Within the last year, I found a Model 60 in pristine condition at a thrift store for $4.50. I couldn’t resist! It’s a little bigger than the Mirro and cooks at 5, 10 and 15 lbs. pressure. Woo-hoo!

With a pressure cooker, you can make many homemade soups in only 10 to 15 minutes. Chili and stews in 15 minutes. Chicken and dumplings in less than 30 minutes. Pot roast in 45 minutes. You can use it to cook meats, rice, vegetables and desserts. And, of course, dry beans cook best in a pressure cooker, and cook time is only 10-20 minutes (depends on variety) after soaking.

If you need an instruction booklet, go online. Don’t worry about the exact model—there isn’t much difference between brands and all cook the same way. Try the Presto website.

Whether you are cooking in a Crock Pot or a pressure cooker, the thing to remember is that meat and veggies don’t necessarily cook at the same rate. If you are making pot roast, for example, you’ll probably be happier if you cook the meat until it is tender, then add the veggies and cook until done.

Just a reminder–save time for tomorrow’s dinner by making at least twice as much salad as you intend to eat tonight. Add dressing and croutons only to the amount you are serving tonight. Cover the remaining salad, refrigerate and it’s all ready for another day.

The less I have to cook in the hour before dinner, the better we eat!

~mikemax, formerly known as Maxine”

*PS/If you need an instruction booklet, go online. Don’t worry about the exact model—there isn’t much difference between brands and all cook the same way.    Here’s a website with a lot of information, including cooking times:

http://fastcooking.ca/pressure_cookers/cooking_times_pressure_cooker.php

*Mother Connie here: NO ONE HERE benefits if you click on the above link and a purchase results.  We are more interested in your getting information than we are in taking money from you!


 

 

Connie Baum

The FTC wants you to know there are links in this post.  Should they be clicked, resulting in sales, your humble blogger would be fairly compensated.  Please do your due diligence when conducting affairs online or offline.  Always do business with those you trust implicitly.

Food Stamps Cooking Club: Plum Delicious?

February 17th, 2011

Stirred custard with plums

This plum pudding looks and tastes exactly like my childhood! Even the tablecloth is one my mother used!

What persuades us that “bigger is better”  and “more is better than enough”?

These questions came up because I’ve been cooking from my mom’s old cookbook, the TNT Betty Crocker Cook Book circa 1950-something.  The recipes for various dishes are considerably smaller than recipes in today’s world.

No wonder obesity is such an issue…but, I digress.

Someone asked me what to do with dried plums.  They make great lunchbox snacks, that’s for sure.  And you can “stew” them by letting them soften in water that’s brought to a boil and let them steep just like tea.

My mother used to do that to dried plums.  Then she would strain the liquid and save it for breakfast juice to be drunk the next morning.  Sometimes she would use dried plums WITH pits; Dad liked to chew on them! :)

I remember Mom making custard to pour over them, too.  She would often make baked custard but that has a texture that is very different from stirred custard.  Baked custard is firm; stirred custard is soft and goes well with fruits or as a filling for layered cakes.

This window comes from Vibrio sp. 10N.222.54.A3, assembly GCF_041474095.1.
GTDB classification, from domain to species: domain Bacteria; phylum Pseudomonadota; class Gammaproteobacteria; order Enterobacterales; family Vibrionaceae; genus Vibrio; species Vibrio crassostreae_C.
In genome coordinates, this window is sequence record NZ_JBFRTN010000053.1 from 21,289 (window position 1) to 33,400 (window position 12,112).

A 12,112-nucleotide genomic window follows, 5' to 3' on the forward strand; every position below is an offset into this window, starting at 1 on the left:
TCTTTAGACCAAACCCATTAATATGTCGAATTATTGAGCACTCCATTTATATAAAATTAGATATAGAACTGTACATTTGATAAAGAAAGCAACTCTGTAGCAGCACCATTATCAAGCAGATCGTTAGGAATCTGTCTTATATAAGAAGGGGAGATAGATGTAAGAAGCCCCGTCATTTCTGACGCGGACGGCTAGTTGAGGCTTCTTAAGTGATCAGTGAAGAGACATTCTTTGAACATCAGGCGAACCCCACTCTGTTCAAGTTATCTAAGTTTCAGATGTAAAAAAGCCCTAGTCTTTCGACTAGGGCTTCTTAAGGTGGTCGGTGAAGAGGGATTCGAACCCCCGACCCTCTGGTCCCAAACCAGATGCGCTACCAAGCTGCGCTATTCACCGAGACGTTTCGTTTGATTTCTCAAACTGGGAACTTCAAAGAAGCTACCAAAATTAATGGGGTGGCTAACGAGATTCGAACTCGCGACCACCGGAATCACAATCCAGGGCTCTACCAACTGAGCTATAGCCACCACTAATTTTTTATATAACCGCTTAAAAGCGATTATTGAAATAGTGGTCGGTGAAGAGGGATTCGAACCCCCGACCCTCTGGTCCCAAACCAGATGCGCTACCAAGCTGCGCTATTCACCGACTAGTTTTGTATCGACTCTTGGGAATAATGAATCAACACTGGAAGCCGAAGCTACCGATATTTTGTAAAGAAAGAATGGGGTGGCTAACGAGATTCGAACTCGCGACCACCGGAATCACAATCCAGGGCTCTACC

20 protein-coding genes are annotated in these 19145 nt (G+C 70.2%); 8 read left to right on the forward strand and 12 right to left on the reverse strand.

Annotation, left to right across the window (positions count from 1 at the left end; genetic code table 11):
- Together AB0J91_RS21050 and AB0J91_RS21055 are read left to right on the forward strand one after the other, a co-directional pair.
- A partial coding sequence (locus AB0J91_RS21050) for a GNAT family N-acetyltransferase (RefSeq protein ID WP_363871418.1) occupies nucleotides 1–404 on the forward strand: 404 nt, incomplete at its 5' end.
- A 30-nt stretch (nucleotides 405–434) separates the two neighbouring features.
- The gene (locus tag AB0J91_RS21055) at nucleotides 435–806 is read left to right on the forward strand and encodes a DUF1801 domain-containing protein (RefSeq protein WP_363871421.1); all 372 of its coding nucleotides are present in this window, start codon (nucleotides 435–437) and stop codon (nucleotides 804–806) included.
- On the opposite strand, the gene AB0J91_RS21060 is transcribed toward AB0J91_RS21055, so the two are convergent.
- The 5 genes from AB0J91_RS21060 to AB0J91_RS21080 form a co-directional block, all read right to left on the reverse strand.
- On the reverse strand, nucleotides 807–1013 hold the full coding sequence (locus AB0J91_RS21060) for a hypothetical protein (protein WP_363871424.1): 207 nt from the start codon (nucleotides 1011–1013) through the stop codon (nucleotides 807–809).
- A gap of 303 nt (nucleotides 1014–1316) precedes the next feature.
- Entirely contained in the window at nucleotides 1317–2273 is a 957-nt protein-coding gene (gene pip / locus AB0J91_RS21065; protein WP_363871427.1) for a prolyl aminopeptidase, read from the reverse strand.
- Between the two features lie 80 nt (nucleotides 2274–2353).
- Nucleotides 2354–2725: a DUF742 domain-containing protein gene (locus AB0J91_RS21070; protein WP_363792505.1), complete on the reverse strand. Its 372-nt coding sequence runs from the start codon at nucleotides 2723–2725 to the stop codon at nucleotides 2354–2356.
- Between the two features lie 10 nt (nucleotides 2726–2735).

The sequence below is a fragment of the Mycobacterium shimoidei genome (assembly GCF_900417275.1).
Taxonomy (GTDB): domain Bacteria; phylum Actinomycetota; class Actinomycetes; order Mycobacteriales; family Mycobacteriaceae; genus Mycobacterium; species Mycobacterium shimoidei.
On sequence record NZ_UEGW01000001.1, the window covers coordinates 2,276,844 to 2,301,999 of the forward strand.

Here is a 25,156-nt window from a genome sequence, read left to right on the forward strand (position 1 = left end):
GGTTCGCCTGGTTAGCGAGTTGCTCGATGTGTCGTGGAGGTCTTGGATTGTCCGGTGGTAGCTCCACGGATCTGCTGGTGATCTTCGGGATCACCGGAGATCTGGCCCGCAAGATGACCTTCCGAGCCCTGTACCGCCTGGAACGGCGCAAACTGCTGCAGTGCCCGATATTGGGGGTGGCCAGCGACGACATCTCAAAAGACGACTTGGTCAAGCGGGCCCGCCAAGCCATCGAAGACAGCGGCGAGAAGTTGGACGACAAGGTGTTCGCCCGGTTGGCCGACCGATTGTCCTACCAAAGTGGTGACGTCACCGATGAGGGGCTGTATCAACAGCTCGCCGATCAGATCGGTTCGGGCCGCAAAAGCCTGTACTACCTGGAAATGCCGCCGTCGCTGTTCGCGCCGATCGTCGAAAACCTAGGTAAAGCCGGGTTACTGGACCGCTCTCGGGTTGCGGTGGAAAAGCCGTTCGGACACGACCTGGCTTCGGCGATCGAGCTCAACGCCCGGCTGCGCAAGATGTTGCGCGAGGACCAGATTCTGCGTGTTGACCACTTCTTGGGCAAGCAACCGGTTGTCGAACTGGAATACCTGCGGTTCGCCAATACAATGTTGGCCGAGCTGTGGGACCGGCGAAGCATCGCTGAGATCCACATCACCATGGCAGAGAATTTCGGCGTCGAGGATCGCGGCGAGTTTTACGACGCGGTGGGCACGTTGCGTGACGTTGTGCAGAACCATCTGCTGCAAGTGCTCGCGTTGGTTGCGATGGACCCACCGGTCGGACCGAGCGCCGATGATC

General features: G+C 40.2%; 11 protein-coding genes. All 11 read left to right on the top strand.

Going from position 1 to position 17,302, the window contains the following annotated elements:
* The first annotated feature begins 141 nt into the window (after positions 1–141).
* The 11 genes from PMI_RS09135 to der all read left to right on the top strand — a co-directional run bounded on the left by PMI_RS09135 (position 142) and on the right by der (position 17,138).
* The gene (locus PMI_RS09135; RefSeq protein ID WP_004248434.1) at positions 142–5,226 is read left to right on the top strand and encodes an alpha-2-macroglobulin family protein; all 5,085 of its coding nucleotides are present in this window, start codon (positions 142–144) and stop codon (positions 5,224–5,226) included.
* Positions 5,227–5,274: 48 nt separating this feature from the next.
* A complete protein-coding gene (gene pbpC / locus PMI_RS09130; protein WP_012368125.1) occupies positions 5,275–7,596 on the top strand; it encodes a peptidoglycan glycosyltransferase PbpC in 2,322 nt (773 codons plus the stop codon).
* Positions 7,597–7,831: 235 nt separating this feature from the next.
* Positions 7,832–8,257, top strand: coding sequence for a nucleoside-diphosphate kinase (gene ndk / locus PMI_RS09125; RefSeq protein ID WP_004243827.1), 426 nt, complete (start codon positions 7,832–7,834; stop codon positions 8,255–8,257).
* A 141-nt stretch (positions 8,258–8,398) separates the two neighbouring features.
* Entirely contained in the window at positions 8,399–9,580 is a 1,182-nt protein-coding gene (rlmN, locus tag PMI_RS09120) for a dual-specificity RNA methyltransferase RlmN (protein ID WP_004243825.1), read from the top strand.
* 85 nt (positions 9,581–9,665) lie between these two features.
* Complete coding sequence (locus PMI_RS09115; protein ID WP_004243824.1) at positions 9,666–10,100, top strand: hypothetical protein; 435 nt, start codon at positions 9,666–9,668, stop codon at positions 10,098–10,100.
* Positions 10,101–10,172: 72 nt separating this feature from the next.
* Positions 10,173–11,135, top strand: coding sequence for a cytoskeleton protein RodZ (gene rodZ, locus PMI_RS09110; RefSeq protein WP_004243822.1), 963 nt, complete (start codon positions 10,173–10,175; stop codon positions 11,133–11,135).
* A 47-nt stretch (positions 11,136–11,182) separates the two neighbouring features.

Here is something straight out of my childhood you will enjoy.  Bear in mind that it makes enough for 4 modest servings.  I might have doubled the recipe but my double boiler would have been OVER full, had I fallen to my temptation!

HARRIET’S STIRRED CUSTARD

4 eggs, slightly beaten

2/3 cups sugar + 1 teaspoon

1  teaspoon flour  *I rounded my spoonful; the Kitchen Police did not storm the room…

2  1/2  cups scalded milk

1/4 teaspoon salt

2  teaspoons vanilla

Combine the eggs and sugar.  Add the flour.  Gradually add the milk, stirring constantly.  *I used a whisk.

Stir constantly as the mixture cooks.  You want the water in the double boiler to be HOT but you don’t want it to boil!  As soon as the custard is thick enough to coat a spoon it is ready for the salt and vanilla.  Chill in individual bowls with plums or plumped dried cherries or raisins.  This yields 4 delicious servings.

*If you want to have just plain custard, the Kitchen Police will not object and neither will those who share your table!  grin

This recipe is perfect for users of WIC or SNAP; it will be valuable for those who have food commodities or have food from a food pantry because it is simple and very inexpensive to make.  It is nourishing and it would surely classify it as a comfort food!

Have you had the time to cruise over to Living On a Dime or Saving Dinner yet?  Both are offering some interesting product sales if you are interested in saving money on your food and household expenses.

You might also like to jet over to Rainy’s blog to thank her for the interview she put up there for us!  She, like you, GETS the value of the Food Stamps Cooking Club and was eager to promote it!

Many of you have been promoting us on your own by encouraging those in your circle to submit names and email addresses in order to receive our series of cooking tips and occasional email messages.  We thank you for this.

We are equally grateful for messages that come to our inbox: foodstampscookingclub@gmail.com hint/hint   grin

Connie Baum

The FTC wants you to know there are links in this post.  Should they be clicked, resulting in sales, your humble blogger would be fairly compensated.  Please do your due diligence when conducting affairs online or offline.  Always do business with those you trust implicitly.